We have shown that VEGF causes significant proliferation of MM.1S cell line and patient MM cells (n = 5) at 100 ng/ml (P < 0.001) and 1000 ng/ml (P < 0.001).50 The biological functions of VEGF are mediated by two VEGF receptors – VEGFR-1 (flt1)51 and VEGFR-2 (flk-1/KDR).52 In recent studies, we were able to identify VEGFR-1 in MM.1S and patient MM1 cells by RT-PCR and immunoprecipitation. We also confirmed the biological activity of VEGF in MM.1S cells, as evidenced by specific phosphorylation of tyrosine kinase (Flt-1) receptor after stimulation with VEGF.50 Our results are consistent with one previous report demonstrating moderate expression of Flt-1 in ARH77 MM cells.46 These observations indicate that VEGF may play a predominant role in paracrine, and a minor role in autocrine, MM cell growth and are consistent with prior reports.46,47 We did not find any increase in proliferation of MM.1S cells in vitro when increasing concentrations of IL-6 (1, 10, 30, 50 ng/ml) were added to VEGF (500 ng/ml) as compared to cultures of MM.1S cells with IL-6 and VEGF separately.50
In this study, the anti-angiogenic drugs, thalidomide and IMiD1 (CC 4047), reduced VEGF and IL-6 secretion in co-cultures of BMSCs and MM cells, highlighting the importance of studying MM cells within the BM millieu. These drugs also caused reduction of VEGF secretion in MM cell lines, and both VEGF and IL-6 secretion in BMSCs alone. Thalidomide was more effective in reducing VEGF and IL-6 levels in co-cultures of BMSCs and MM cells, whereas IMID1 (CC 4047) caused greater reductions in VEGF secretion from MM cells and VEGF and IL-6 secretion from BMSCs. Our prior studies show that thalidomide, even at a concentration of 100 μM, does not cause apoptosis or G1 growth arrest in MM cell lines,53 suggesting that this reduction in VEGF secretion triggered by MM-BMSC binding may represent an important mechanism for its anti-MM activity. The more potent IMiD1-CC4047 (1 μM) does act directly to induce G1 growth arrest and apoptosis in HS-Sultan, RPMI, U266 and MM2 cells.53 Therefore, the observed downregulation in VEGF secretion could be due both to direct MM cell toxicity and to inhibition of VEGF secretion in MM–BMSC cultures.
In co-cultures of BMSCs and MM cells, bFGF levels were low. One explanation of this phenomenon could be binding of bFGF to the heparan sulfate proteoglycan syndecan-1, which is abundantly expressed on MM cell lines.54 Syndecan-1, which is expressed on MM cells, mediates adhesion of tumor cells to extracellular matrix proteins and inhibits tumor cell invasion in collagen gels. Moreover, the shed form of syndecan-1 has been found to inhibit osteoclast formation, modulate bone disease, and induce apoptosis of MM cells.55 There is evidence that syndecan-1 acts as a positive regulator of the activity of bFGF.56 Basic FGF subsequently binds to a high affinity tyrosine kinase bFGF receptor, thereby triggering signal transduction. In our study, bFGF levels were higher in cultures of MM cells in Transwell insert chambers and thereby separated from BMSCs (data not shown). This suggests that the decreased bFGF in cultures of MM cells adherent to BMSCs may be due to binding to syndecan-1 on MM cells and possible subsequent downregulation of secretion of bFGF by BMSCs.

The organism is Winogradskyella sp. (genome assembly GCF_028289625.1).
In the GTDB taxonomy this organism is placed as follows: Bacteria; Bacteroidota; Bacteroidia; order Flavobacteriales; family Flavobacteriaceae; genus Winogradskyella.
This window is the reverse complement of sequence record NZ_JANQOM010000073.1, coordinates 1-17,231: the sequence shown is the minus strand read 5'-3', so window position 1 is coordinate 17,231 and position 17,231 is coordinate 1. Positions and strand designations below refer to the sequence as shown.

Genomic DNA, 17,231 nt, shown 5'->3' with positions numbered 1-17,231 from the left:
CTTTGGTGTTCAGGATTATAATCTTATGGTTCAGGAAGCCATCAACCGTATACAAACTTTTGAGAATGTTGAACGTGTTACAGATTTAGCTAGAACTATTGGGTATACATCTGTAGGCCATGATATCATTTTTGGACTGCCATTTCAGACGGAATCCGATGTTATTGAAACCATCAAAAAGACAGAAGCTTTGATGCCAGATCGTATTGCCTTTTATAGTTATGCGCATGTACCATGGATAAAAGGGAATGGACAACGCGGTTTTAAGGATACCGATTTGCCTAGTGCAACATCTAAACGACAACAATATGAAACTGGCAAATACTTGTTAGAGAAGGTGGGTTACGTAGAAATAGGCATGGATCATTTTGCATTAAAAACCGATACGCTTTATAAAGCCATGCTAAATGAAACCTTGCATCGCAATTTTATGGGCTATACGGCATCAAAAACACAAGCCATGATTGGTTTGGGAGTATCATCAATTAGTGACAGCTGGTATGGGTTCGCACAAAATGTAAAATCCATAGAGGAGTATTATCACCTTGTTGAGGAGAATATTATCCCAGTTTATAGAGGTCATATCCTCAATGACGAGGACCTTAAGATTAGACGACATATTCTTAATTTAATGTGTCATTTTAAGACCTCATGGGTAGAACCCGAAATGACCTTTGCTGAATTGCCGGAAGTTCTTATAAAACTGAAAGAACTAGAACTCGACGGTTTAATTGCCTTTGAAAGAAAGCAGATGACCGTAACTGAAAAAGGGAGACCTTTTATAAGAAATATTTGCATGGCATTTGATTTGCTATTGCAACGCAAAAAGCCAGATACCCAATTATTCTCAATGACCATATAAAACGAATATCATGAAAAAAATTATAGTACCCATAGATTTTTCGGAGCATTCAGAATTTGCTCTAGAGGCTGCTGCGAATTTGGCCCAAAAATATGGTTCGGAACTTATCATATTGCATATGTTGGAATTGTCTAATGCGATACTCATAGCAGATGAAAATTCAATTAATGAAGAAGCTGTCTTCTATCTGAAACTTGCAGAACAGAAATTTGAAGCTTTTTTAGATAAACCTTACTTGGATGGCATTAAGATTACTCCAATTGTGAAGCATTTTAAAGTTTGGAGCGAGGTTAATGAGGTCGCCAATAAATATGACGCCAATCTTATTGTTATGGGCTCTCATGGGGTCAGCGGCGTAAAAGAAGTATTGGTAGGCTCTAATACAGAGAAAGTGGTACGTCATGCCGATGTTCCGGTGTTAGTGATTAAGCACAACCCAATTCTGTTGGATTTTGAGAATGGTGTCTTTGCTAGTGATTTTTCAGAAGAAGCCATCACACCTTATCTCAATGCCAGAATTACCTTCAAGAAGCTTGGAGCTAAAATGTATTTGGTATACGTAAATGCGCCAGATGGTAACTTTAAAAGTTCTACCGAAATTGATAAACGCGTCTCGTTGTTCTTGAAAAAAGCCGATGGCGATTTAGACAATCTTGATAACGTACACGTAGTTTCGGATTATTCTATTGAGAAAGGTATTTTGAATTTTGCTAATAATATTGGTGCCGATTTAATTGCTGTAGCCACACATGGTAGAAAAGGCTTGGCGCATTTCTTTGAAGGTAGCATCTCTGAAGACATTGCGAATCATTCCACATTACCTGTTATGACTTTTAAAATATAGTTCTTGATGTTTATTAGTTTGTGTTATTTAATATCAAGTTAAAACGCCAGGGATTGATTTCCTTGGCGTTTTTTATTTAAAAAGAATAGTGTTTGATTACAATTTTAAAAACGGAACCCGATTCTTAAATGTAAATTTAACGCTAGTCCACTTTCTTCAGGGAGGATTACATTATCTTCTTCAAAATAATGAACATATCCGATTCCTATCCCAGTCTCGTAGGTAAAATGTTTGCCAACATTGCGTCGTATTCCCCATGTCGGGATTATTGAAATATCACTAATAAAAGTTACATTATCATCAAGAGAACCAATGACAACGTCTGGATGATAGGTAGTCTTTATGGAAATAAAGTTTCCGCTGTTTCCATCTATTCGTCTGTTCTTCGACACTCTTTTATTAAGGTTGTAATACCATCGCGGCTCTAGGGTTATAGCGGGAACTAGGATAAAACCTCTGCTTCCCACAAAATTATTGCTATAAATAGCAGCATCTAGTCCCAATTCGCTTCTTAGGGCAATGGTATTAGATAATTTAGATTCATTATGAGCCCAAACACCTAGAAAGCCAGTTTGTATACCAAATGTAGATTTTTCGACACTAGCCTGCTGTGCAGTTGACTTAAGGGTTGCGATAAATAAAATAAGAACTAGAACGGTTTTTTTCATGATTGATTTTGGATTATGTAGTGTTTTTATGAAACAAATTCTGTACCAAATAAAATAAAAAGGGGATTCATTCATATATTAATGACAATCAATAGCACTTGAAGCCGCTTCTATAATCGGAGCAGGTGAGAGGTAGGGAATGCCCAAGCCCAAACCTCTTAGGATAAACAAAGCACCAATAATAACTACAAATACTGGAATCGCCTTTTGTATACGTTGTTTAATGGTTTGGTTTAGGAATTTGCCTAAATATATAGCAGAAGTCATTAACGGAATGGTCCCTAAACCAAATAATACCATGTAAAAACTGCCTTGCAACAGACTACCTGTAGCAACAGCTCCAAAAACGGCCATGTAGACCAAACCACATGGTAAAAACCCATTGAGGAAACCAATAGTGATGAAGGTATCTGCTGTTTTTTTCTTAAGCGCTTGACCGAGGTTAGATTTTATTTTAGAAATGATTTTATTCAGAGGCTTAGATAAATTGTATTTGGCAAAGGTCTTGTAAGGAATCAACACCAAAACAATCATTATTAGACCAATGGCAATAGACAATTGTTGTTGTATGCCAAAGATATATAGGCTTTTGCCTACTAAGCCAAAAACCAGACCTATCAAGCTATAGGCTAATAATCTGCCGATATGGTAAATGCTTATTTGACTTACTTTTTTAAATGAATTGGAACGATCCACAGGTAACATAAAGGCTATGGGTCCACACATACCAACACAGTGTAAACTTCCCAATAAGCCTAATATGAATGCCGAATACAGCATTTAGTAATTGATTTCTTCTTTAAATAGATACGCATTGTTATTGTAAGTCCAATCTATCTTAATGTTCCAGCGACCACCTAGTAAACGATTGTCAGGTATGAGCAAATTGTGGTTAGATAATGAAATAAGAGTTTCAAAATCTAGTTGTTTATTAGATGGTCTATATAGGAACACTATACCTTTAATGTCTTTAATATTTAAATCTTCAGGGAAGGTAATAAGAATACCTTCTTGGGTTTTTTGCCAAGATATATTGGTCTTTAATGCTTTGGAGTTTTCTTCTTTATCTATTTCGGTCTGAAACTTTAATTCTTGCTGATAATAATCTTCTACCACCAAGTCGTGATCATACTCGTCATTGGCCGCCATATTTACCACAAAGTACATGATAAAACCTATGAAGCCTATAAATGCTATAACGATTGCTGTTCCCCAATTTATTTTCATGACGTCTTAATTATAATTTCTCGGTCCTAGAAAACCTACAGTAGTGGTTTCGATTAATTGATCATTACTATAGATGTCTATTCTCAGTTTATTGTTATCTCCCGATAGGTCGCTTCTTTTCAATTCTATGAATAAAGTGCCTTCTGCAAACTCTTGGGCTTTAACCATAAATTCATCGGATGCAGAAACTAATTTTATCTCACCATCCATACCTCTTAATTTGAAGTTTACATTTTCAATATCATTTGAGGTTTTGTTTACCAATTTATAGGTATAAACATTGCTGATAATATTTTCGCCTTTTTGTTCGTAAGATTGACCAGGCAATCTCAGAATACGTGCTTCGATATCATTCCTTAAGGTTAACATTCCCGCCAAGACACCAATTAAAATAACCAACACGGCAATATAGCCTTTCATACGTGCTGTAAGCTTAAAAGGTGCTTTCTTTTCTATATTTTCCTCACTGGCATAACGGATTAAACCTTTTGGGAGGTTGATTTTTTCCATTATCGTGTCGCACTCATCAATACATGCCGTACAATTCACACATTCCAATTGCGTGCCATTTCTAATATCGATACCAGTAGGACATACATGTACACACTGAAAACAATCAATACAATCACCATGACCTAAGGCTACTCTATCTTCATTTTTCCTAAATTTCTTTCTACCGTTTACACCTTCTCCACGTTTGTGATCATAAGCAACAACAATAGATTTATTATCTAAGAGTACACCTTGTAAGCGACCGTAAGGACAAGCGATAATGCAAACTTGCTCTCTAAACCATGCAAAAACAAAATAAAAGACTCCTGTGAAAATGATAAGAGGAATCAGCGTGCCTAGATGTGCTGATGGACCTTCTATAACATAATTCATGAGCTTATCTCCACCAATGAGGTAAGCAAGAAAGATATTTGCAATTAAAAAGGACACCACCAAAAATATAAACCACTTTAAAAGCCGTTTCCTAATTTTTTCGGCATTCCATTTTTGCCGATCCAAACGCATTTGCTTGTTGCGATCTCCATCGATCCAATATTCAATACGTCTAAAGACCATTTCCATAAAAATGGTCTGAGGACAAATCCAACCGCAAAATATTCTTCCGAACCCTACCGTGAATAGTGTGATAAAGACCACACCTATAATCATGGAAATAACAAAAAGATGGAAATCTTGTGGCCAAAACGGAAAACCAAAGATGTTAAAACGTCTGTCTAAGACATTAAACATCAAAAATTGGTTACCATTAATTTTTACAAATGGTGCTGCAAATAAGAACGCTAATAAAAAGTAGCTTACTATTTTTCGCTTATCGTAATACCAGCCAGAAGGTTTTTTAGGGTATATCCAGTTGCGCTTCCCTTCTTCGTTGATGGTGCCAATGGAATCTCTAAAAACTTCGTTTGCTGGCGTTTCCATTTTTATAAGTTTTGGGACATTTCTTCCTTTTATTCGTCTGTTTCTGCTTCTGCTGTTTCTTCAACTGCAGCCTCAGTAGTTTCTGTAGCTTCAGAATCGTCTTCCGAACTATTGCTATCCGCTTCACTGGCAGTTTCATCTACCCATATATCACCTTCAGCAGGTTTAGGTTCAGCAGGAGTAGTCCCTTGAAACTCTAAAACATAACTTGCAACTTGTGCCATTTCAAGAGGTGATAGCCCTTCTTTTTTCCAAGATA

We conclude that angiogenic cytokines such as VEGF and bFGF are secreted by BMSCs, and that VEGF is also secreted by most MM cell lines. VEGF and IL-6 secretion increases significantly in cultures of MM cells adherent to BMSCs, due to enhanced secretion of these cytokines from BMSCs in a predominant paracrine fashion. Importantly, anti-angiogenic drugs such as thalidomide and IMiDs abrogate this adhesion-related upregulation of both VEGF and IL-6, besides having a direct effect on MM and BMSCs. These studies therefore delineate important novel mechanisms of activity of these drugs against MM and further suggest the clinical utility of novel treatment paradigms targeting not only the tumor cell directly, but also cellular interactions and cytokine secretion in the BM millieu.
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This work was supported by National Institute of Health Grant PO-1 78378 and the Doris Duke Distinguished Clinical Research Scientist Award (KCA), Multiple Myeloma Research Foundation and the National Institute of Health Career Development Award (SPT).
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Gupta, D., Treon, S., Shima, Y. et al. Adherence of multiple myeloma cells to bone marrow stromal cells upregulates vascular endothelial growth factor secretion: therapeutic applications. Leukemia 15, 1950–1961 (2001). https://doi.org/10.1038/sj.leu.2402295
- multiple myeloma
- vascular endothelial growth factor
- immunomodulatory drug IMiD1-CC4047